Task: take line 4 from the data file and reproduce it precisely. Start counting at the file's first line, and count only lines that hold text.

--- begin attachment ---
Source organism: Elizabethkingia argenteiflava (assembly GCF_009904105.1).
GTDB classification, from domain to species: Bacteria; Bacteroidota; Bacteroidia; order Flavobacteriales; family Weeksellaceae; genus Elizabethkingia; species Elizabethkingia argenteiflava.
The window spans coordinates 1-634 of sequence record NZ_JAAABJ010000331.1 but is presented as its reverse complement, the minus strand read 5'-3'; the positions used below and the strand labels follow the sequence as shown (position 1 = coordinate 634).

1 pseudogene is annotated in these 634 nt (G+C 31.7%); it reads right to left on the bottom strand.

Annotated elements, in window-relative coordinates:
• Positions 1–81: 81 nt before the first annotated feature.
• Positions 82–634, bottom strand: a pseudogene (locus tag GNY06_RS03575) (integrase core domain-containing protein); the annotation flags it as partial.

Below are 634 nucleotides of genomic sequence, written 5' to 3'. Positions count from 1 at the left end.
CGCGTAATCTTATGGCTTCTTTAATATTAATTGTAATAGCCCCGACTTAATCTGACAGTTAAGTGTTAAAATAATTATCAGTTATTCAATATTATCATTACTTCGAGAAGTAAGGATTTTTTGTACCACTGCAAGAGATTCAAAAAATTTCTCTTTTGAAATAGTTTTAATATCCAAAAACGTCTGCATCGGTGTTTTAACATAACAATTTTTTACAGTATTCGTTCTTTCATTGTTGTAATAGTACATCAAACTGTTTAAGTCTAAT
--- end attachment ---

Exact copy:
1 pseudogene is annotated in these 634 nt (G+C 31.7%); it reads right to left on the bottom strand.